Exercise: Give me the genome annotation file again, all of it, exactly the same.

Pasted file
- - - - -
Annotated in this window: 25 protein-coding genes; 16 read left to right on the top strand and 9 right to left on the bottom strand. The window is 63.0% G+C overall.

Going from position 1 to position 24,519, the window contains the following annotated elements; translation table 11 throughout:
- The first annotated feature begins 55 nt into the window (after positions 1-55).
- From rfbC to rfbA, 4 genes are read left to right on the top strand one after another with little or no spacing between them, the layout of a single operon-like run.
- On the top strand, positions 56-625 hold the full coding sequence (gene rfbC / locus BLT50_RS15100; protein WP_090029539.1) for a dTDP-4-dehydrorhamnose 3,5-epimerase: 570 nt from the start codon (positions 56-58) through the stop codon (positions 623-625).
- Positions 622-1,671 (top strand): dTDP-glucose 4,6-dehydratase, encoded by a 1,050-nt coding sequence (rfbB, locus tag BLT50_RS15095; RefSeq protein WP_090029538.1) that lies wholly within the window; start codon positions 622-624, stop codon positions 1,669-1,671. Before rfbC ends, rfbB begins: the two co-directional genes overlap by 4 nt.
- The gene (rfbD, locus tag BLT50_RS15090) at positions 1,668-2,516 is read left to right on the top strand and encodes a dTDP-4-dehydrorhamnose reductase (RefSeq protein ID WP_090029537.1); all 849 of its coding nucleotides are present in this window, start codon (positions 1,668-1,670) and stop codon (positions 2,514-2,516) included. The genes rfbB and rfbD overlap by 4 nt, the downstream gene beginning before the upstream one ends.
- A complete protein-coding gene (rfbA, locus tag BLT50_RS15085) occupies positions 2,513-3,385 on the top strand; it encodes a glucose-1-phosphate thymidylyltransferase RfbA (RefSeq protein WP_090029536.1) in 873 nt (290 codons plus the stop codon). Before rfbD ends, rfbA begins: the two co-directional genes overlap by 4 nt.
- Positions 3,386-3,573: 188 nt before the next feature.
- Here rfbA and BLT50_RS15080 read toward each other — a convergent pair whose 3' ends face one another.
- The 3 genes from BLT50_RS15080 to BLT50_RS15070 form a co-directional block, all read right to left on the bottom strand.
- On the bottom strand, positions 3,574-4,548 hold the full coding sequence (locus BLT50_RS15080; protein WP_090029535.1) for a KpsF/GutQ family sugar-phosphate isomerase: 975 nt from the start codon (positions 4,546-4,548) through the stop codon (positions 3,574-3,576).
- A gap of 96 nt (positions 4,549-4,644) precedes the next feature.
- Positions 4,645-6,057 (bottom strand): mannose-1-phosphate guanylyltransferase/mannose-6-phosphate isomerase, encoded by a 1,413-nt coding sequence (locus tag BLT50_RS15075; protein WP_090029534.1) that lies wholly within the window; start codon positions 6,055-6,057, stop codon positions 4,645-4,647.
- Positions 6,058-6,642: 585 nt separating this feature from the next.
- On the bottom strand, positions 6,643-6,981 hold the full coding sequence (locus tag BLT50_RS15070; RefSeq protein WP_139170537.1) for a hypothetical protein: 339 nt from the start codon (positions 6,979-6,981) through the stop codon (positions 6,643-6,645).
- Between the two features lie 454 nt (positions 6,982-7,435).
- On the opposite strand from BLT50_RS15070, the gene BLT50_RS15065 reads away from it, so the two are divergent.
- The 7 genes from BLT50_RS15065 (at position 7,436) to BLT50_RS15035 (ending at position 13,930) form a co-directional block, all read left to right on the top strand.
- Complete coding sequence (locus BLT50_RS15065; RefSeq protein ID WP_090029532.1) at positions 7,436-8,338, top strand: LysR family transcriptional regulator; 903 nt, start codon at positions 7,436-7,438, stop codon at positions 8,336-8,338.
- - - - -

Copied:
Annotated in this window: 25 protein-coding genes; 16 read left to right on the top strand and 9 right to left on the bottom strand. The window is 63.0% G+C overall.

Going from position 1 to position 24,519, the window contains the following annotated elements; translation table 11 throughout:
- The first annotated feature begins 55 nt into the window (after positions 1-55).
- From rfbC to rfbA, 4 genes are read left to right on the top strand one after another with little or no spacing between them, the layout of a single operon-like run.
- On the top strand, positions 56-625 hold the full coding sequence (gene rfbC / locus BLT50_RS15100; protein WP_090029539.1) for a dTDP-4-dehydrorhamnose 3,5-epimerase: 570 nt from the start codon (positions 56-58) through the stop codon (positions 623-625).
- Positions 622-1,671 (top strand): dTDP-glucose 4,6-dehydratase, encoded by a 1,050-nt coding sequence (rfbB, locus tag BLT50_RS15095; RefSeq protein WP_090029538.1) that lies wholly within the window; start codon positions 622-624, stop codon positions 1,669-1,671. Before rfbC ends, rfbB begins: the two co-directional genes overlap by 4 nt.
- The gene (rfbD, locus tag BLT50_RS15090) at positions 1,668-2,516 is read left to right on the top strand and encodes a dTDP-4-dehydrorhamnose reductase (RefSeq protein ID WP_090029537.1); all 849 of its coding nucleotides are present in this window, start codon (positions 1,668-1,670) and stop codon (positions 2,514-2,516) included. The genes rfbB and rfbD overlap by 4 nt, the downstream gene beginning before the upstream one ends.
- A complete protein-coding gene (rfbA, locus tag BLT50_RS15085) occupies positions 2,513-3,385 on the top strand; it encodes a glucose-1-phosphate thymidylyltransferase RfbA (RefSeq protein WP_090029536.1) in 873 nt (290 codons plus the stop codon). Before rfbD ends, rfbA begins: the two co-directional genes overlap by 4 nt.
- Positions 3,386-3,573: 188 nt before the next feature.
- Here rfbA and BLT50_RS15080 read toward each other — a convergent pair whose 3' ends face one another.
- The 3 genes from BLT50_RS15080 to BLT50_RS15070 form a co-directional block, all read right to left on the bottom strand.
- On the bottom strand, positions 3,574-4,548 hold the full coding sequence (locus BLT50_RS15080; protein WP_090029535.1) for a KpsF/GutQ family sugar-phosphate isomerase: 975 nt from the start codon (positions 4,546-4,548) through the stop codon (positions 3,574-3,576).
- A gap of 96 nt (positions 4,549-4,644) precedes the next feature.
- Positions 4,645-6,057 (bottom strand): mannose-1-phosphate guanylyltransferase/mannose-6-phosphate isomerase, encoded by a 1,413-nt coding sequence (locus tag BLT50_RS15075; protein WP_090029534.1) that lies wholly within the window; start codon positions 6,055-6,057, stop codon positions 4,645-4,647.
- Positions 6,058-6,642: 585 nt separating this feature from the next.
- On the bottom strand, positions 6,643-6,981 hold the full coding sequence (locus tag BLT50_RS15070; RefSeq protein WP_139170537.1) for a hypothetical protein: 339 nt from the start codon (positions 6,979-6,981) through the stop codon (positions 6,643-6,645).
- Between the two features lie 454 nt (positions 6,982-7,435).
- On the opposite strand from BLT50_RS15070, the gene BLT50_RS15065 reads away from it, so the two are divergent.
- The 7 genes from BLT50_RS15065 (at position 7,436) to BLT50_RS15035 (ending at position 13,930) form a co-directional block, all read left to right on the top strand.
- Complete coding sequence (locus BLT50_RS15065; RefSeq protein ID WP_090029532.1) at positions 7,436-8,338, top strand: LysR family transcriptional regulator; 903 nt, start codon at positions 7,436-7,438, stop codon at positions 8,336-8,338.